7 Access Control Mistakes You Should Avoid

7 Access Control Mistakes You Should Avoid

Published on : April 1, 2022

What are common access control mistakes?

  1. Inappropriate access levels
  2. Poor password management
  3. Locking hardware in poor condition
  4. No user database maintenance
  5. Ignoring alerts or notifications
  6. Using door props
  7. Installing outdated technology

When investing in your building’s security systems, an access control system is one of the most popular and most recommended upgrades to get. But, as beneficial as this system may be for your building, it can be complex to install and maintain.

It has many components — such as scanners, buttons, alarms, and the like — to facilitate the entry or exit of potentially hundreds of users daily. Many issues could arise due to the high volume of moving parts. Here are a few of the most common access control mistakes you can commit, and how ELID can help you avoid them.

Inappropriate Access Levels

One of the common mistakes that building owners make with their new access control system is assigning inappropriate access levels to users. System administrators should be discerning on who should have access to which areas — particularly sensitive ones.

The rule of thumb is to only give access to team members whose jobs absolutely require them to enter these areas. Designating employee-only areas will also help keep visitors out of places they should not be in. When someone quits or is fired, the administrator should also immediately revoke their access rights from all systems.

Poor Password Management

Poor Password Management

It’s common for administrators to set the same, memorable password for the access control system across all terminals or apps. Likewise, users may also use the same password for all their accounts or apps. This makes it easier to remember, but it also makes your system vulnerable to breaches.

Make sure to brief your team on the dangers of using an easy-to-remember password, or using the same password on multiple platforms. Encourage them to create strong and unique passwords for each app or terminal, and remind them to update them regularly. If they have a hard time remembering different passwords, suggest password keeper apps they could use.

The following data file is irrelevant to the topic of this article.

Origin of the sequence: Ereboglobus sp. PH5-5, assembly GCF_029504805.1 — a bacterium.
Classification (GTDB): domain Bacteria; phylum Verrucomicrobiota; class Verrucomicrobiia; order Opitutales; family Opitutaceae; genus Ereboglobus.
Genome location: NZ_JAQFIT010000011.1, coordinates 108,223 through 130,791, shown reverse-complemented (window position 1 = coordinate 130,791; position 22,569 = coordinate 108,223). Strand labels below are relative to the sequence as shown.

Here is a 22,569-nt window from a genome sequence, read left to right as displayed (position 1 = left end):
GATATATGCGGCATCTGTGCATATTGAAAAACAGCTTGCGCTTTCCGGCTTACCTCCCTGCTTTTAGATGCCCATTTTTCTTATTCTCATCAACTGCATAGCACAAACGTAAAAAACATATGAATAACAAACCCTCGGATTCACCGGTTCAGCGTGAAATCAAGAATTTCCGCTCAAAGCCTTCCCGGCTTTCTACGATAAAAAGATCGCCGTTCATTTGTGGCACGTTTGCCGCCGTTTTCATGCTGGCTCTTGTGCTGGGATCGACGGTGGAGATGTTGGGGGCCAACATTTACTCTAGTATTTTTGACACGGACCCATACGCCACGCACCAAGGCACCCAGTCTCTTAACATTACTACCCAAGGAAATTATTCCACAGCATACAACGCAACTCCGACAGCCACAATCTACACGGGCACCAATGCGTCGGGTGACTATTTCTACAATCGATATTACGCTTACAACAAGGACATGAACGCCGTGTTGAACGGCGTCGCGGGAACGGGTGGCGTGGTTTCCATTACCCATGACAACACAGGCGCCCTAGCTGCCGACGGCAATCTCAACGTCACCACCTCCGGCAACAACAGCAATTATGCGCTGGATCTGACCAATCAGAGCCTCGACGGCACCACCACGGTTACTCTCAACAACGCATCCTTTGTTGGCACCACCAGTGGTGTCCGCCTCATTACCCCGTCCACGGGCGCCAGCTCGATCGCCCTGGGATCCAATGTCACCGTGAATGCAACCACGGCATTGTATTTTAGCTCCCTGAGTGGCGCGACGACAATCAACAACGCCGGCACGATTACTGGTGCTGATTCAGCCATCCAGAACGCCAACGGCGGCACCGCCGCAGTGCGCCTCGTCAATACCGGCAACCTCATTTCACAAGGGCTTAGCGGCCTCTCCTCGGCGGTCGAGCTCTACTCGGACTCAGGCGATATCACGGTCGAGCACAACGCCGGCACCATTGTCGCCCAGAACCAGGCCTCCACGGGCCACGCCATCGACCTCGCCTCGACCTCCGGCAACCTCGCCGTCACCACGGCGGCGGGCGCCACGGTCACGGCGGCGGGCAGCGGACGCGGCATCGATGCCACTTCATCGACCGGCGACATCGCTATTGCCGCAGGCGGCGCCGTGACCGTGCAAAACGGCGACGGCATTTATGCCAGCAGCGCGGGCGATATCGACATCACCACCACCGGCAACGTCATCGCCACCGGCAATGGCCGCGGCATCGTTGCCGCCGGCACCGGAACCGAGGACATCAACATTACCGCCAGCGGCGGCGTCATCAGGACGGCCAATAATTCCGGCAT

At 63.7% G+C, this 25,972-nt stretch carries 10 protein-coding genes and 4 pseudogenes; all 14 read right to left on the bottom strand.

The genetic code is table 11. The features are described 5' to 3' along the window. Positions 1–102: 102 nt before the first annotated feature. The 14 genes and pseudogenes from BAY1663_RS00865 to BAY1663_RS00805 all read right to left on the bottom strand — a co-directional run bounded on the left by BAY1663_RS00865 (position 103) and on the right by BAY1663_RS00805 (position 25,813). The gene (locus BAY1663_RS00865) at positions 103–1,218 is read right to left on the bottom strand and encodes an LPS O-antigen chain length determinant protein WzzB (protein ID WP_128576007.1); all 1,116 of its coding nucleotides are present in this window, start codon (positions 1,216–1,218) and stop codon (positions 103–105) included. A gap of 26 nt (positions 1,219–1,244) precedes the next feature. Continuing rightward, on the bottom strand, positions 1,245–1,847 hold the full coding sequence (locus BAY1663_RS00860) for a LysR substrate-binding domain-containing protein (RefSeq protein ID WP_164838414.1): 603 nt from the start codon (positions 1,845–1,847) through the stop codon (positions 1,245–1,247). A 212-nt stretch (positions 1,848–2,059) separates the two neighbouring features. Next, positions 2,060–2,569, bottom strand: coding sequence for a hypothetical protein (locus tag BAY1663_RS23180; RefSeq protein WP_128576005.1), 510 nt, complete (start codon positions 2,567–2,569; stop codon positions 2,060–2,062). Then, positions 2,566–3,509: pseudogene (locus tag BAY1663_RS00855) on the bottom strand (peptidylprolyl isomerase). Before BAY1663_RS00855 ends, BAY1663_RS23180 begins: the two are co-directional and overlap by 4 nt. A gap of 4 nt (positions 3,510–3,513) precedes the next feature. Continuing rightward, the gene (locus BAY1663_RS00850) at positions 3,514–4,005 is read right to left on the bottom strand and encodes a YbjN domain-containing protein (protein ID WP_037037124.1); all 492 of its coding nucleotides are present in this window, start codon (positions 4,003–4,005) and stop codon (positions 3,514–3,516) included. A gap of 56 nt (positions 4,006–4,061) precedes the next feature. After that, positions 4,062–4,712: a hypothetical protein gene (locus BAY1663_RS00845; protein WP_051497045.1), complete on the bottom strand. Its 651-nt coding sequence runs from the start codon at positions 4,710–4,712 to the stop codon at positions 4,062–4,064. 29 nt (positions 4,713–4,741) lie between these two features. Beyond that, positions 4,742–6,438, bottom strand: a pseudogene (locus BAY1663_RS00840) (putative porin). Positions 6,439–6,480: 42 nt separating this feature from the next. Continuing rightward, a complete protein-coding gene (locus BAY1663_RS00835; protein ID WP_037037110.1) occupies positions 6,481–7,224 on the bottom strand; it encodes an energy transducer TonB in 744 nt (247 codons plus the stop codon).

Locking Hardware In Poor Condition

The first line of defense in access control systems is the hardware and doors. Like any other piece of equipment, these need periodic inspection, maintenance, and adjustments in order to operate in top condition.

A common mistake is letting these items fall into disrepair. Over time, your hardware and doors may not completely close or latch properly, or have issues that weaken locks. This creates a security threat, as intruders can use these gaps in the system to force themselves inside sensitive areas.

No User Database Maintenance

No User Database Maintenance

Another element of an access control system that is often neglected is the user database. Without proper maintenance, your access levels and user list likely become a mess.

Administrators need to frequently check and update this database to ensure proper access to the building. This promotes good data collection, prevents lost credentials, and reduces the risk of trespassing. This also ensures that you can quickly and accurately respond to credential or access issues when they arise.

Ignoring Alerts Or Notifications

Access control systems use a number of alarms and notifications to update administrators on possible issues. For example, there are door “hold open” alarms, anti-passback alarms, and a whole host of notifications whenever different areas are accessed. The problem with the constant pings your system gets every day is that they can start to sound like white noise — even to experienced administrators.

While most alarms and notifications do not mean there is a major security breach, they are important signs of how your system is performing. Administrators must always pay attention to these things, as well as their frequency. Doing so may uncover unlogged problems in the system, and prevent a major incident.

Using Door Props

Using Door Props

This mistake is made when users become tired of frequently passing through locked doors and going through the motions of using the access control system. The common solution is to use items to prop these doors open.

While keeping the door open may be more convenient for users, it prevents your access system from fulfilling its purpose — keeping unauthorized users from places they should not be in.

Installing Outdated Technology

In this day and age, there are many advances in access control — that being said, there are plenty of systems on the market that still use outdated tech. These old-school systems are limited in what they can do and come with more risks than benefits. Thus, they are likely to cost you more in the long run.

The best thing to do for your building is to find newer systems that are more likely future-proof and longer-lasting. Leading developers, like ELID, are adding features like smart automatic gates, AI anti-tailgating measures, lift access, and much more to their systems. Such additions make investments more cost-effective, and keep your building running smoothly and safely.

Key Takeaway

Adding an access control system to your building is not just about implementing it — it’s also about knowing the common access control mistakes to avoid, and knowing how to properly use your system.

To ensure you and your building get only the best security, contact ELID today. We can help you choose the best access control system for your needs, and ensure proper use and installation.

 

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